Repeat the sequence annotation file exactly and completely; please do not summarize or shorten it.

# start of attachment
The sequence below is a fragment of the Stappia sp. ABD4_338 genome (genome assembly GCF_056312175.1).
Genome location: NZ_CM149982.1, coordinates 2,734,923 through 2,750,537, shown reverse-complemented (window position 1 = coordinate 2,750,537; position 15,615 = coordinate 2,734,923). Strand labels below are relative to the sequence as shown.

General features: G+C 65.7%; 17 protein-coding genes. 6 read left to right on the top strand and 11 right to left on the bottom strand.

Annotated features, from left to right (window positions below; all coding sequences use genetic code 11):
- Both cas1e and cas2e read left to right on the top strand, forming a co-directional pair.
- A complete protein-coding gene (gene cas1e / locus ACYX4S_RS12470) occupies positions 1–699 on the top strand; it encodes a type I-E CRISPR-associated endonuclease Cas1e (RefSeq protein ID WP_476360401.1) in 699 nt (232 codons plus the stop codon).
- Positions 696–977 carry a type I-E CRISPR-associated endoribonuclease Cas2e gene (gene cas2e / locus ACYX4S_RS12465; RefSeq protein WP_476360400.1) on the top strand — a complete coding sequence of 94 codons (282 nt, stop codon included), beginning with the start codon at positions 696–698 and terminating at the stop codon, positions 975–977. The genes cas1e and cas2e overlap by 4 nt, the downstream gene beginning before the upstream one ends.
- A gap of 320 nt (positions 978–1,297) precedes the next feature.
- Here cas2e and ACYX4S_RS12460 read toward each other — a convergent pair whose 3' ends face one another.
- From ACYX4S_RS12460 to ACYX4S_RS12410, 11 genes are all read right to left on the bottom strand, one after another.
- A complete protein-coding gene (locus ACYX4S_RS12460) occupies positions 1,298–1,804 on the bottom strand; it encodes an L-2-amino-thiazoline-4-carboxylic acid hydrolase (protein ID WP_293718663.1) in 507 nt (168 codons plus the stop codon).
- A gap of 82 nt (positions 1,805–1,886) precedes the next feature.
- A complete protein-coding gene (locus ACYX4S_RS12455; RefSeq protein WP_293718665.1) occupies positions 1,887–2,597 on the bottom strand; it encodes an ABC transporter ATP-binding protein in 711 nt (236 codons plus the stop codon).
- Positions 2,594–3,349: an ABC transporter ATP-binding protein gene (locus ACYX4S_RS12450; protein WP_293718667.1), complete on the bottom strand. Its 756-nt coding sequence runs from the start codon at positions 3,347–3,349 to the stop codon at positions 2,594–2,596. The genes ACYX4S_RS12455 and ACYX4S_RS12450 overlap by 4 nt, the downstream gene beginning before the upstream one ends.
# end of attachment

The sequence below is a fragment of the Stappia sp. ABD4_338 genome (genome assembly GCF_056312175.1).
Genome location: NZ_CM149982.1, coordinates 2,734,923 through 2,750,537, shown reverse-complemented (window position 1 = coordinate 2,750,537; position 15,615 = coordinate 2,734,923). Strand labels below are relative to the sequence as shown.

General features: G+C 65.7%; 17 protein-coding genes. 6 read left to right on the top strand and 11 right to left on the bottom strand.

Annotated features, from left to right (window positions below; all coding sequences use genetic code 11):
- Both cas1e and cas2e read left to right on the top strand, forming a co-directional pair.
- A complete protein-coding gene (gene cas1e / locus ACYX4S_RS12470) occupies positions 1–699 on the top strand; it encodes a type I-E CRISPR-associated endonuclease Cas1e (RefSeq protein ID WP_476360401.1) in 699 nt (232 codons plus the stop codon).
- Positions 696–977 carry a type I-E CRISPR-associated endoribonuclease Cas2e gene (gene cas2e / locus ACYX4S_RS12465; RefSeq protein WP_476360400.1) on the top strand — a complete coding sequence of 94 codons (282 nt, stop codon included), beginning with the start codon at positions 696–698 and terminating at the stop codon, positions 975–977. The genes cas1e and cas2e overlap by 4 nt, the downstream gene beginning before the upstream one ends.
- A gap of 320 nt (positions 978–1,297) precedes the next feature.
- Here cas2e and ACYX4S_RS12460 read toward each other — a convergent pair whose 3' ends face one another.
- From ACYX4S_RS12460 to ACYX4S_RS12410, 11 genes are all read right to left on the bottom strand, one after another.
- A complete protein-coding gene (locus ACYX4S_RS12460) occupies positions 1,298–1,804 on the bottom strand; it encodes an L-2-amino-thiazoline-4-carboxylic acid hydrolase (protein ID WP_293718663.1) in 507 nt (168 codons plus the stop codon).
- A gap of 82 nt (positions 1,805–1,886) precedes the next feature.
- A complete protein-coding gene (locus ACYX4S_RS12455; RefSeq protein WP_293718665.1) occupies positions 1,887–2,597 on the bottom strand; it encodes an ABC transporter ATP-binding protein in 711 nt (236 codons plus the stop codon).
- Positions 2,594–3,349: an ABC transporter ATP-binding protein gene (locus ACYX4S_RS12450; protein WP_293718667.1), complete on the bottom strand. Its 756-nt coding sequence runs from the start codon at positions 3,347–3,349 to the stop codon at positions 2,594–2,596. The genes ACYX4S_RS12455 and ACYX4S_RS12450 overlap by 4 nt, the downstream gene beginning before the upstream one ends.